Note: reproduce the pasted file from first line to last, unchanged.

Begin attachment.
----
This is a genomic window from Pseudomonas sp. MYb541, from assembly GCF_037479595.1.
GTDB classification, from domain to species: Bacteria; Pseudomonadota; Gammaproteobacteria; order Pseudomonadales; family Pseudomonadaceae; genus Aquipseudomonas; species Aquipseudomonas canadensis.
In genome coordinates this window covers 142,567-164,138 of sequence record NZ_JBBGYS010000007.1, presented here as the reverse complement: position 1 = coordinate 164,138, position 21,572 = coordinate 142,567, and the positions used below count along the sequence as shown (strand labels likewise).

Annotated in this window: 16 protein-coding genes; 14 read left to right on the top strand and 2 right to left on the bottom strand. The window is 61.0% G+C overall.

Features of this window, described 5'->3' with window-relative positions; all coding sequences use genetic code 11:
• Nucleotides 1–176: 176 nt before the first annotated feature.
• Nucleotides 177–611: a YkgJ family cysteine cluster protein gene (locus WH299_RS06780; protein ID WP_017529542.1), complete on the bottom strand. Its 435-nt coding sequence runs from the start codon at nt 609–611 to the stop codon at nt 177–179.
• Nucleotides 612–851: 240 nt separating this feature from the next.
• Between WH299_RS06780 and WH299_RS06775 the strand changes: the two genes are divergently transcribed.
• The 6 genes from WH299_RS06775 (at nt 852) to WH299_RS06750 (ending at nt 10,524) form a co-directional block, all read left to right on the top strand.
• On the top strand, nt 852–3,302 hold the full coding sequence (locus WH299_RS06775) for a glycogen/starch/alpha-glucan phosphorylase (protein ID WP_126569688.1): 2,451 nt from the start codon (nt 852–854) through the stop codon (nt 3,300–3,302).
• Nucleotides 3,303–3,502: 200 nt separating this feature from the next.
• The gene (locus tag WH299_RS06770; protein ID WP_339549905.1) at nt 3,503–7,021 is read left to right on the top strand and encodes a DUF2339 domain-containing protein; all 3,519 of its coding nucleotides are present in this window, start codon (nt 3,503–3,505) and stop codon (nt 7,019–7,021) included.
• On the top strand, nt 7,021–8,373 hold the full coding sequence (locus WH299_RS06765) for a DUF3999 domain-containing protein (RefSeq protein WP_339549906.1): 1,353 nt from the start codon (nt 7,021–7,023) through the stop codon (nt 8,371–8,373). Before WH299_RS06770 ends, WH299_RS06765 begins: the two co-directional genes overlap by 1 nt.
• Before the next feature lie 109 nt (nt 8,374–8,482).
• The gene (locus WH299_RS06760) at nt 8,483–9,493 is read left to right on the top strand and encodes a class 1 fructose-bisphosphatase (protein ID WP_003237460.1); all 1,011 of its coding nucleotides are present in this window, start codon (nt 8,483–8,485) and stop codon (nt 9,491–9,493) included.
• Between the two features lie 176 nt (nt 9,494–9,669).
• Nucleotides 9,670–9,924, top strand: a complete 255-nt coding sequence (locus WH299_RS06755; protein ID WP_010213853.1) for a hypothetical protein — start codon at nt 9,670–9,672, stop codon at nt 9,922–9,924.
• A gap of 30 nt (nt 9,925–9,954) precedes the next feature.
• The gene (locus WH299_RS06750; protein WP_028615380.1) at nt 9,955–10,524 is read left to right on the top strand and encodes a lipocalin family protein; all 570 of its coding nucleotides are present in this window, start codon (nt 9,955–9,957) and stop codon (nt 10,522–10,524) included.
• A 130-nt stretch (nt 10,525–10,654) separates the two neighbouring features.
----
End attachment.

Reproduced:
This is a genomic window from Pseudomonas sp. MYb541, from assembly GCF_037479595.1.
GTDB classification, from domain to species: Bacteria; Pseudomonadota; Gammaproteobacteria; order Pseudomonadales; family Pseudomonadaceae; genus Aquipseudomonas; species Aquipseudomonas canadensis.
In genome coordinates this window covers 142,567-164,138 of sequence record NZ_JBBGYS010000007.1, presented here as the reverse complement: position 1 = coordinate 164,138, position 21,572 = coordinate 142,567, and the positions used below count along the sequence as shown (strand labels likewise).

Annotated in this window: 16 protein-coding genes; 14 read left to right on the top strand and 2 right to left on the bottom strand. The window is 61.0% G+C overall.

Features of this window, described 5'->3' with window-relative positions; all coding sequences use genetic code 11:
• Nucleotides 1–176: 176 nt before the first annotated feature.
• Nucleotides 177–611: a YkgJ family cysteine cluster protein gene (locus WH299_RS06780; protein ID WP_017529542.1), complete on the bottom strand. Its 435-nt coding sequence runs from the start codon at nt 609–611 to the stop codon at nt 177–179.
• Nucleotides 612–851: 240 nt separating this feature from the next.
• Between WH299_RS06780 and WH299_RS06775 the strand changes: the two genes are divergently transcribed.
• The 6 genes from WH299_RS06775 (at nt 852) to WH299_RS06750 (ending at nt 10,524) form a co-directional block, all read left to right on the top strand.
• On the top strand, nt 852–3,302 hold the full coding sequence (locus WH299_RS06775) for a glycogen/starch/alpha-glucan phosphorylase (protein ID WP_126569688.1): 2,451 nt from the start codon (nt 852–854) through the stop codon (nt 3,300–3,302).
• Nucleotides 3,303–3,502: 200 nt separating this feature from the next.
• The gene (locus tag WH299_RS06770; protein ID WP_339549905.1) at nt 3,503–7,021 is read left to right on the top strand and encodes a DUF2339 domain-containing protein; all 3,519 of its coding nucleotides are present in this window, start codon (nt 3,503–3,505) and stop codon (nt 7,019–7,021) included.
• On the top strand, nt 7,021–8,373 hold the full coding sequence (locus WH299_RS06765) for a DUF3999 domain-containing protein (RefSeq protein WP_339549906.1): 1,353 nt from the start codon (nt 7,021–7,023) through the stop codon (nt 8,371–8,373). Before WH299_RS06770 ends, WH299_RS06765 begins: the two co-directional genes overlap by 1 nt.
• Before the next feature lie 109 nt (nt 8,374–8,482).
• The gene (locus WH299_RS06760) at nt 8,483–9,493 is read left to right on the top strand and encodes a class 1 fructose-bisphosphatase (protein ID WP_003237460.1); all 1,011 of its coding nucleotides are present in this window, start codon (nt 8,483–8,485) and stop codon (nt 9,491–9,493) included.
• Between the two features lie 176 nt (nt 9,494–9,669).
• Nucleotides 9,670–9,924, top strand: a complete 255-nt coding sequence (locus WH299_RS06755; protein ID WP_010213853.1) for a hypothetical protein — start codon at nt 9,670–9,672, stop codon at nt 9,922–9,924.
• A gap of 30 nt (nt 9,925–9,954) precedes the next feature.
• The gene (locus WH299_RS06750; protein WP_028615380.1) at nt 9,955–10,524 is read left to right on the top strand and encodes a lipocalin family protein; all 570 of its coding nucleotides are present in this window, start codon (nt 9,955–9,957) and stop codon (nt 10,522–10,524) included.
• A 130-nt stretch (nt 10,525–10,654) separates the two neighbouring features.